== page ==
I’ve written before about how public libraries are a vitally important resource for teaching health literacy skills, providing health-related programs and services, and offering access to reliable health information for the general public. The National Network of Libraries of Medicine (NNLM) offers public libraries a number of resources to help them fulfill this role, such as free online classes for library staff on consumer health topics and a fantastic guide to health information resources and programming ideas (created with California State Library), Finding Health and Wellness @ the Library: A Consumer Health Toolkit for Library Staff (2nd ed). Back in September, I learned about a new toolkit created by NNLM and the American Library Association (ALA) for promoting health literacy at libraries that I wanted to take a closer look at.
This Health Literacy Toolkit is part of the broader Libraries Transform campaign from ALA, which is “designed to increase public awareness of the value, impact and services provided by libraries and library professionals.” The toolkit offers simple, catchy “Because Statements” highlighting how libraries benefit individual and community health (like “Because quality information helps you make better decisions”).
Each Because Statement can be printed as a poster, postcard, bookmark, or table tent or shared on social media (graphics sized for Instagram, Twitter, and Facebook). The toolkit also offers key messages, activity suggestions, and resource links related to each Because Statement. Access to the toolkit materials is free, but users must register to access the materials. The toolkit isn’t made specifically for public libraries and can also be used in school, academic, and special libraries to promote health resources.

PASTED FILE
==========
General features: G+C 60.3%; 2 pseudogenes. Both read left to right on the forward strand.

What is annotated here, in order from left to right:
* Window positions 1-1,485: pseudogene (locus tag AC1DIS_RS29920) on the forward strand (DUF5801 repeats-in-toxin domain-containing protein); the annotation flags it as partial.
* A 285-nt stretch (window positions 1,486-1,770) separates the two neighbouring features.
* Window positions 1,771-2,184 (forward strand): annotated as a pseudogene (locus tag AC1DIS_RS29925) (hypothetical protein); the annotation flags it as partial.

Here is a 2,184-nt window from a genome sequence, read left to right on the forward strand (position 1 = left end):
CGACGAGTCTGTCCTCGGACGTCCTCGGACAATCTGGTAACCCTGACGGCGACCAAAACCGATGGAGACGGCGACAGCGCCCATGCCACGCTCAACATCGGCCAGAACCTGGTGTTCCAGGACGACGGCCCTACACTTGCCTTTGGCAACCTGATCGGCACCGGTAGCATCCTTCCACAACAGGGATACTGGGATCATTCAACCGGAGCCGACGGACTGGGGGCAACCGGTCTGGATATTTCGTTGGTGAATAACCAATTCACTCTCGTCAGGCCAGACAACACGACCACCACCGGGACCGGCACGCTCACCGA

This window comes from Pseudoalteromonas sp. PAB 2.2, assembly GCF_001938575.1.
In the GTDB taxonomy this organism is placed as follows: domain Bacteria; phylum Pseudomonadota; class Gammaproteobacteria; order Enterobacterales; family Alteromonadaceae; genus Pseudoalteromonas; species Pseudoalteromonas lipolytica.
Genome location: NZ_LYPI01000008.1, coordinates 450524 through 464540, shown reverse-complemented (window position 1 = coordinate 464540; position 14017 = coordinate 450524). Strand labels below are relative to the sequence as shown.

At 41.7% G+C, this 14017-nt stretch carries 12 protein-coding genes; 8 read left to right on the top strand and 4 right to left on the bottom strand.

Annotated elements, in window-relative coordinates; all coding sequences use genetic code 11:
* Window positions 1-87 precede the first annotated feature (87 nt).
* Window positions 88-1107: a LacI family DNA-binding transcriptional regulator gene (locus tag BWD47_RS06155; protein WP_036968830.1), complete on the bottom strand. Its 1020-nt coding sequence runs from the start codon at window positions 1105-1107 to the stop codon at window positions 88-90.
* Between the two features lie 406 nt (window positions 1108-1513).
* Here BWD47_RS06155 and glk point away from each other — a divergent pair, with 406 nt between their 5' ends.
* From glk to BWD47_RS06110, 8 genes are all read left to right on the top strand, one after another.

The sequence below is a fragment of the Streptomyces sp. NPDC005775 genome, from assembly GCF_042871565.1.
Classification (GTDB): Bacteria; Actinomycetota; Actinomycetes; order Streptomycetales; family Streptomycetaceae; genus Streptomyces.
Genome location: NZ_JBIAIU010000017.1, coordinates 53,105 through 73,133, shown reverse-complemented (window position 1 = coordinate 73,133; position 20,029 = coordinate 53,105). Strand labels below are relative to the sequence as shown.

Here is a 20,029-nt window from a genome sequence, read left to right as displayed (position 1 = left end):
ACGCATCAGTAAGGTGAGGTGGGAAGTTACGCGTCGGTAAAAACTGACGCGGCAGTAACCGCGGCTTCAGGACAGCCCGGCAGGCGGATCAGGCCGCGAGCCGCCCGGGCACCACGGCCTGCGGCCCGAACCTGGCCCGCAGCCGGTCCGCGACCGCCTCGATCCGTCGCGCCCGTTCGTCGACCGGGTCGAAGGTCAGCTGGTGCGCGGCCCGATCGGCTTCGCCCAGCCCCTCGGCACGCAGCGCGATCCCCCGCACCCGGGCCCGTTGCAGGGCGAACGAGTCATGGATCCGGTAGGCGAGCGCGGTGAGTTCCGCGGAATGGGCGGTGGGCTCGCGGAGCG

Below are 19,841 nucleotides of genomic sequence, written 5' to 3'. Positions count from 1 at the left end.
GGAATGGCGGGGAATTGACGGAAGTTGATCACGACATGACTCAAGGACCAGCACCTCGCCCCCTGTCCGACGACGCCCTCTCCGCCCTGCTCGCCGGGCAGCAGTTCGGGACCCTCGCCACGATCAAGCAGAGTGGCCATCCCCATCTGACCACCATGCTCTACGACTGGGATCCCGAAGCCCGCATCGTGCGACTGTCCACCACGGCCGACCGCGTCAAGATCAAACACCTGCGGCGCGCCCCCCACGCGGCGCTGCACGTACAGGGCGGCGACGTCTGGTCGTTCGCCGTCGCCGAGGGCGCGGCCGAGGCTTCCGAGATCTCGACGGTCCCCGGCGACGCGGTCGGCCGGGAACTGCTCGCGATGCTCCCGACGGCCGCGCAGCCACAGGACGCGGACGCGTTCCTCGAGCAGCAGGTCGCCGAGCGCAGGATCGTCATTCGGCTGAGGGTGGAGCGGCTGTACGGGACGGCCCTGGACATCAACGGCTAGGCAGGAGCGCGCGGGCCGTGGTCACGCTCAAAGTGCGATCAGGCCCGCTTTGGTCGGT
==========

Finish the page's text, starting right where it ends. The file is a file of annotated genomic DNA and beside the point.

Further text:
Overall, I’m really impressed with the elegantly simple and unifying promotional messages offered by the Health Literacy Toolkit. I spend a lot of time on social media in my current job, and I understand the importance of bold, simple statements that will hook the audience and stick in their mind. Libraries are such amazingly valuable resources for offering equal access to high quality information and services, but unfortunately some people may view libraries as obsolete due to changing technology and user needs. The Because Statements in this toolkit act as sharp, quick explanations about why libraries are still relevant and important for community health. I also appreciate that the Because Statements can be downloaded in a wide variety of formats, so libraries can use them for both print and social media promotion.
The toolkit has a few areas where it could potentially be improved to increase promotional value and also direct library staff to additional useful health resources. The text of the Because Statements is very catchy, but some sort of imagery added below the Because Statements could make the graphics much more eye-catching and appealing to a wider range of library patrons. Translation of the Because Statements into other languages (especially Spanish) could also help to reach a broader population of patrons. Finally, I’d love to see some sort of integration between this new toolkit and the Finding Health and Wellness @ the Library toolkit.
The Finding Health and Wellness @ the Library toolkit offers a much broader list of health resources and programming ideas, while the Health Literacy Toolkit offers the graphics and promotional messages needed to promote these health resources and programs. The Finding Health and Wellness @ the Library toolkit does seem to be in need of an update (with the second edition published in 2013). Hopefully if the Health and Wellness toolkit is updated in the near future, it will be more closely linked to the new Health Literacy Toolkit. Both toolkits offer important and complementary tools for creating and promoting health resources and programs within libraries.